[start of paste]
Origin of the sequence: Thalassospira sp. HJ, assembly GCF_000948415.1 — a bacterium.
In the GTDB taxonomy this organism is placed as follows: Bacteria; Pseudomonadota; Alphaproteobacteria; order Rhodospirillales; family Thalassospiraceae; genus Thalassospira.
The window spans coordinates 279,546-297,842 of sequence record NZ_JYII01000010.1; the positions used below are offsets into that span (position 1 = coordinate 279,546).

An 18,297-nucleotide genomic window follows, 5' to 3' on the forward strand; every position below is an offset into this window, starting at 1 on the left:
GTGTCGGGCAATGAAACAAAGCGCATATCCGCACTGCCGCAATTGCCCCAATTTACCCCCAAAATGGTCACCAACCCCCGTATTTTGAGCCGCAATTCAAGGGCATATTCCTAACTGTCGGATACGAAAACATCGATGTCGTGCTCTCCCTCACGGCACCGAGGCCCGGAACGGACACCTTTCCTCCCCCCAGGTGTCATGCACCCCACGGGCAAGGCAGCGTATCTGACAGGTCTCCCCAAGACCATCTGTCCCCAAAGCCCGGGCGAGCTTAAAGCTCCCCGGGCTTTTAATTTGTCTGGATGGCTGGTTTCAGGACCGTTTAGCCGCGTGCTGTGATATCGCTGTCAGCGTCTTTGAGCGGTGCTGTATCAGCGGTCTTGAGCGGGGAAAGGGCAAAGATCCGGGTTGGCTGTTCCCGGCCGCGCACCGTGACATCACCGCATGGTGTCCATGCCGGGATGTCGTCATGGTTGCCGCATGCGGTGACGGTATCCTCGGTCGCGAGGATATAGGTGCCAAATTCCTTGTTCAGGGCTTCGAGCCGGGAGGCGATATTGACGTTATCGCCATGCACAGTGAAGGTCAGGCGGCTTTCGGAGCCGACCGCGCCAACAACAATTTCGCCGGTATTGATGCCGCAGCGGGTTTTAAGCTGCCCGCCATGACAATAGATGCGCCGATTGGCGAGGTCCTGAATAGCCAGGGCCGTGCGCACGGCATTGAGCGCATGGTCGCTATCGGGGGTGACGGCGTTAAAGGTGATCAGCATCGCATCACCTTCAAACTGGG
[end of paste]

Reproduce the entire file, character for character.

Origin of the sequence: Thalassospira sp. HJ, assembly GCF_000948415.1 — a bacterium.
In the GTDB taxonomy this organism is placed as follows: Bacteria; Pseudomonadota; Alphaproteobacteria; order Rhodospirillales; family Thalassospiraceae; genus Thalassospira.
The window spans coordinates 279,546-297,842 of sequence record NZ_JYII01000010.1; the positions used below are offsets into that span (position 1 = coordinate 279,546).

An 18,297-nucleotide genomic window follows, 5' to 3' on the forward strand; every position below is an offset into this window, starting at 1 on the left:
GTGTCGGGCAATGAAACAAAGCGCATATCCGCACTGCCGCAATTGCCCCAATTTACCCCCAAAATGGTCACCAACCCCCGTATTTTGAGCCGCAATTCAAGGGCATATTCCTAACTGTCGGATACGAAAACATCGATGTCGTGCTCTCCCTCACGGCACCGAGGCCCGGAACGGACACCTTTCCTCCCCCCAGGTGTCATGCACCCCACGGGCAAGGCAGCGTATCTGACAGGTCTCCCCAAGACCATCTGTCCCCAAAGCCCGGGCGAGCTTAAAGCTCCCCGGGCTTTTAATTTGTCTGGATGGCTGGTTTCAGGACCGTTTAGCCGCGTGCTGTGATATCGCTGTCAGCGTCTTTGAGCGGTGCTGTATCAGCGGTCTTGAGCGGGGAAAGGGCAAAGATCCGGGTTGGCTGTTCCCGGCCGCGCACCGTGACATCACCGCATGGTGTCCATGCCGGGATGTCGTCATGGTTGCCGCATGCGGTGACGGTATCCTCGGTCGCGAGGATATAGGTGCCAAATTCCTTGTTCAGGGCTTCGAGCCGGGAGGCGATATTGACGTTATCGCCATGCACAGTGAAGGTCAGGCGGCTTTCGGAGCCGACCGCGCCAACAACAATTTCGCCGGTATTGATGCCGCAGCGGGTTTTAAGCTGCCCGCCATGACAATAGATGCGCCGATTGGCGAGGTCCTGAATAGCCAGGGCCGTGCGCACGGCATTGAGCGCATGGTCGCTATCGGGGGTGACGGCGTTAAAGGTGATCAGCATCGCATCACCTTCAAACTGGG